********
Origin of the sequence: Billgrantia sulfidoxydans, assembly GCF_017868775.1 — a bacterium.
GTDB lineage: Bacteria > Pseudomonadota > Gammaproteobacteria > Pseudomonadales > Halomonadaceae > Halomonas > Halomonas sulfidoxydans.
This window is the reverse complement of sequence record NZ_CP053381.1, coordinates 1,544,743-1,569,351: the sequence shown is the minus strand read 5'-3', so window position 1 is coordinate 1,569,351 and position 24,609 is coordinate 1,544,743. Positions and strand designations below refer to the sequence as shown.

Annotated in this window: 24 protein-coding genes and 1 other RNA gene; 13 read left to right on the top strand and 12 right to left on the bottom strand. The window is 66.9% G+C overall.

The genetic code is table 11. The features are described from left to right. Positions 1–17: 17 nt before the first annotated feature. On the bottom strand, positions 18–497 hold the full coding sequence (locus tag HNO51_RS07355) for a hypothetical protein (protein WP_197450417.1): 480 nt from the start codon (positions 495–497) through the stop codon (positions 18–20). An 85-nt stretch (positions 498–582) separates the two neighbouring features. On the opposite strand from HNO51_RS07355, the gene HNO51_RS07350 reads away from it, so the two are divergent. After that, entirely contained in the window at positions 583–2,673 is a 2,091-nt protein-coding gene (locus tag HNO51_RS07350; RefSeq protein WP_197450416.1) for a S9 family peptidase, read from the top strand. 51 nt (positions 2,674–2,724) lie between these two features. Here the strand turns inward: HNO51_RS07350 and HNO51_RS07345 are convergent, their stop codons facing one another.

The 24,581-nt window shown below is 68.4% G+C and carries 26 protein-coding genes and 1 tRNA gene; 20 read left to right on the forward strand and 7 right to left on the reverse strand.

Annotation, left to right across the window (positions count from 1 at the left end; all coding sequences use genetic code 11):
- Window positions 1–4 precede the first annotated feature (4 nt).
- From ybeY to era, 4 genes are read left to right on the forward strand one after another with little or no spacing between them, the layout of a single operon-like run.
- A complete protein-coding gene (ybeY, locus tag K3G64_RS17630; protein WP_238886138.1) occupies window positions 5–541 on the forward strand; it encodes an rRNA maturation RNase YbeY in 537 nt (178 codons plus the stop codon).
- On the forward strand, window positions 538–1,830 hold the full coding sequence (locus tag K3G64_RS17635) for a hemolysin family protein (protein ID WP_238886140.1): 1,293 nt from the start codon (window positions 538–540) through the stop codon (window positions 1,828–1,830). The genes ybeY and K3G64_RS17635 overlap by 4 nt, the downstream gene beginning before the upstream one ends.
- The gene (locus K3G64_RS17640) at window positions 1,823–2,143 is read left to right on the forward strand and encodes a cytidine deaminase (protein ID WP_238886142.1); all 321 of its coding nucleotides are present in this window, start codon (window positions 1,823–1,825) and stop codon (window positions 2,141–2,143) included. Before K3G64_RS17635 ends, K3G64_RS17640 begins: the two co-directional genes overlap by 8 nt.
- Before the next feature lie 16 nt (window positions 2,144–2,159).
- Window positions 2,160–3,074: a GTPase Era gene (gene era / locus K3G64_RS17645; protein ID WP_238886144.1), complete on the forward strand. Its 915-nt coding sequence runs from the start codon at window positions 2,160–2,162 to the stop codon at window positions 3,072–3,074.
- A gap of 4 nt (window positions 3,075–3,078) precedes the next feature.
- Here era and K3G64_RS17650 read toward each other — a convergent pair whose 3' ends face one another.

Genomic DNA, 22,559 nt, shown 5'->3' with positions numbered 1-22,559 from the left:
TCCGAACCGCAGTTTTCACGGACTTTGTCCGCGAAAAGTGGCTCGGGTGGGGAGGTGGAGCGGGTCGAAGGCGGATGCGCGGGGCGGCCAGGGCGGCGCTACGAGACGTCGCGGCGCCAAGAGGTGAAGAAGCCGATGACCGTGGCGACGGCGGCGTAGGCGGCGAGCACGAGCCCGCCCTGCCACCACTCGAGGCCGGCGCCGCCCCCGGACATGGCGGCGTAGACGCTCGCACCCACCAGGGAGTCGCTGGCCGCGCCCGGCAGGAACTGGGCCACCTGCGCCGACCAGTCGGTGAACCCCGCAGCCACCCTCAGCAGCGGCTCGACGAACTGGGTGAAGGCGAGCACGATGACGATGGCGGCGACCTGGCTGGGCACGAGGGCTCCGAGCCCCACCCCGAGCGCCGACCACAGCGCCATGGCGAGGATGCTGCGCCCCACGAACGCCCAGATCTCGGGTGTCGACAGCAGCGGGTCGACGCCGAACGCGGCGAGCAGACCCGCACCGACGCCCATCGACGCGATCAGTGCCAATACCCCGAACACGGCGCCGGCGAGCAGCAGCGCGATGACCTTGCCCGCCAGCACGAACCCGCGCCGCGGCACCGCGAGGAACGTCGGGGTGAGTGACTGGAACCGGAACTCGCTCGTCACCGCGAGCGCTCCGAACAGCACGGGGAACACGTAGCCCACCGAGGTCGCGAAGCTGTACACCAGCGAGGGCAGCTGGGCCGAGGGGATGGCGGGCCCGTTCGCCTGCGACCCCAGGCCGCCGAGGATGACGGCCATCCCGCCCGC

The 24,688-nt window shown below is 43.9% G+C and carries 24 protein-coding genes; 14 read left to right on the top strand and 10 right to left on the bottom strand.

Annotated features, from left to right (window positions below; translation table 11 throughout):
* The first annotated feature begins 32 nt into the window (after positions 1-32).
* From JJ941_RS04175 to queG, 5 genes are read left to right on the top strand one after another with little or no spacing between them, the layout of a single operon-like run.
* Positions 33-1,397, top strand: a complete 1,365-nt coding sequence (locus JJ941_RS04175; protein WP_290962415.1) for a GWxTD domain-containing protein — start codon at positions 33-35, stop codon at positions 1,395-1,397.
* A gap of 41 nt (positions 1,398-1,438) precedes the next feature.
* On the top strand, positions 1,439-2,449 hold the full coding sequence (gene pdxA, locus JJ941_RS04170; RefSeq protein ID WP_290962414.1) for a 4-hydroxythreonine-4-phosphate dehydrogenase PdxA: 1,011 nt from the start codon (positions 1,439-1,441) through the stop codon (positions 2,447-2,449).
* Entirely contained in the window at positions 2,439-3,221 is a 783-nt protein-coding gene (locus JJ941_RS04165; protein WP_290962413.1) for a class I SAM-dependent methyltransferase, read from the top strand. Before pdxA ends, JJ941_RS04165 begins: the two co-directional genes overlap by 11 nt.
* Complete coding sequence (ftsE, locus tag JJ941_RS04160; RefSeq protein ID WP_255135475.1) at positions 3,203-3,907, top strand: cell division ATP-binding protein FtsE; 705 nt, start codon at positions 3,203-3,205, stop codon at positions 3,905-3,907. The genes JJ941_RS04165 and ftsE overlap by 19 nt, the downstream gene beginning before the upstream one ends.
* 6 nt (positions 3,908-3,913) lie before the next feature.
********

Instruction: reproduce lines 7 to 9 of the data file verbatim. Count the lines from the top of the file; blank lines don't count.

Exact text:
Annotation, left to right across the window (positions count from 1 at the left end; all coding sequences use genetic code 11):
- Window positions 1–4 precede the first annotated feature (4 nt).
- From ybeY to era, 4 genes are read left to right on the forward strand one after another with little or no spacing between them, the layout of a single operon-like run.